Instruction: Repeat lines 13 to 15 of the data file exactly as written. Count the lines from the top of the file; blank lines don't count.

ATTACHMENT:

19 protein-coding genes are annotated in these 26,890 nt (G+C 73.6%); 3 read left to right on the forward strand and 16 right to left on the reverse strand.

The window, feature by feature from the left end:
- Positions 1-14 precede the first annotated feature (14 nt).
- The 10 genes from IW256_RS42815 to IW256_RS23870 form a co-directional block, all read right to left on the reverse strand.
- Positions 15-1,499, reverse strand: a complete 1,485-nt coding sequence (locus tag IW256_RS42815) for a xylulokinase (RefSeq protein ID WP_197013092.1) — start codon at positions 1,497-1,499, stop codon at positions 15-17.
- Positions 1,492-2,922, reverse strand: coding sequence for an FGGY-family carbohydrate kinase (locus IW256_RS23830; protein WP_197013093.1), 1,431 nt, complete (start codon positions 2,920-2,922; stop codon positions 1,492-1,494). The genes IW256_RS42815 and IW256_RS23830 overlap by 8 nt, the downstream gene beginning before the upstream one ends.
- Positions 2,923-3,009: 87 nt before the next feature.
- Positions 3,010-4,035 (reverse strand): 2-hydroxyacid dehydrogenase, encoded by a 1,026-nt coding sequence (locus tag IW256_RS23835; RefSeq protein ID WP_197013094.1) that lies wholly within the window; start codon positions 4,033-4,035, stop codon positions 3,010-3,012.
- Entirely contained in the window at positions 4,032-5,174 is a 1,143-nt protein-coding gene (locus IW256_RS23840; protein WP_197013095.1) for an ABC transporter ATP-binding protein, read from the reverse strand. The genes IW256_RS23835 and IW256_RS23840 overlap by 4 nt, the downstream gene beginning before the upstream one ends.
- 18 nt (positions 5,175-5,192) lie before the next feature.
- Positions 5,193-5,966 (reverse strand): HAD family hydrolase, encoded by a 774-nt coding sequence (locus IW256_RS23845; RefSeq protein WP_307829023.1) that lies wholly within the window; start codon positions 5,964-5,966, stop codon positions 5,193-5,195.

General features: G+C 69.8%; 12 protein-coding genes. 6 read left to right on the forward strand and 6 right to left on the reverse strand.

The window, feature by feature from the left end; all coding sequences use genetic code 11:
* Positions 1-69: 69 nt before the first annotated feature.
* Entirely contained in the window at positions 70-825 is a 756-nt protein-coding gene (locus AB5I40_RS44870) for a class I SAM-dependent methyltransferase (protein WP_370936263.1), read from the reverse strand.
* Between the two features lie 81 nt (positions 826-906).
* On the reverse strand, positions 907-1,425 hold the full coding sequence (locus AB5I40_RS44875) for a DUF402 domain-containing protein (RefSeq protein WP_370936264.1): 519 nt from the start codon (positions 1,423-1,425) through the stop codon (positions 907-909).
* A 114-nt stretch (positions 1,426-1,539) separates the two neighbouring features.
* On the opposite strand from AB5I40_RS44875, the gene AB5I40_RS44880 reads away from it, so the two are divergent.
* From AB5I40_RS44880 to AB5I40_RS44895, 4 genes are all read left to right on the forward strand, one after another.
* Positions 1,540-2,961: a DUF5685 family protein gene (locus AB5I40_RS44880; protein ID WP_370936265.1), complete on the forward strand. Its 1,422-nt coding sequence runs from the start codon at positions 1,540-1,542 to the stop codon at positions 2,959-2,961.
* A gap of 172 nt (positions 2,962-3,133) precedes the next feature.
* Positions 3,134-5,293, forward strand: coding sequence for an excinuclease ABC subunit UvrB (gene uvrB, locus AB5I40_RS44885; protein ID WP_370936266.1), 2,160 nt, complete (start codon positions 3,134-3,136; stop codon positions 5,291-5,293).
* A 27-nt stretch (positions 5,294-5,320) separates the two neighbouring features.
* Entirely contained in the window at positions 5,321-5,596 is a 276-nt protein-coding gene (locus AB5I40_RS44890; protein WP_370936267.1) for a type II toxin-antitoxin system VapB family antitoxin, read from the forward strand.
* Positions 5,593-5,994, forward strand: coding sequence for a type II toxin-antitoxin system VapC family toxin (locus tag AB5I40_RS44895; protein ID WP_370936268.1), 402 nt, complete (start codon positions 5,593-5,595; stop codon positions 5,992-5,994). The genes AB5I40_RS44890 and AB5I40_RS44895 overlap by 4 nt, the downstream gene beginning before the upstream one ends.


The window, feature by feature from the left end; all coding sequences use genetic code 11:
* Positions 1-69: 69 nt before the first annotated feature.
* Entirely contained in the window at positions 70-825 is a 756-nt protein-coding gene (locus AB5I40_RS44870) for a class I SAM-dependent methyltransferase (protein WP_370936263.1), read from the reverse strand.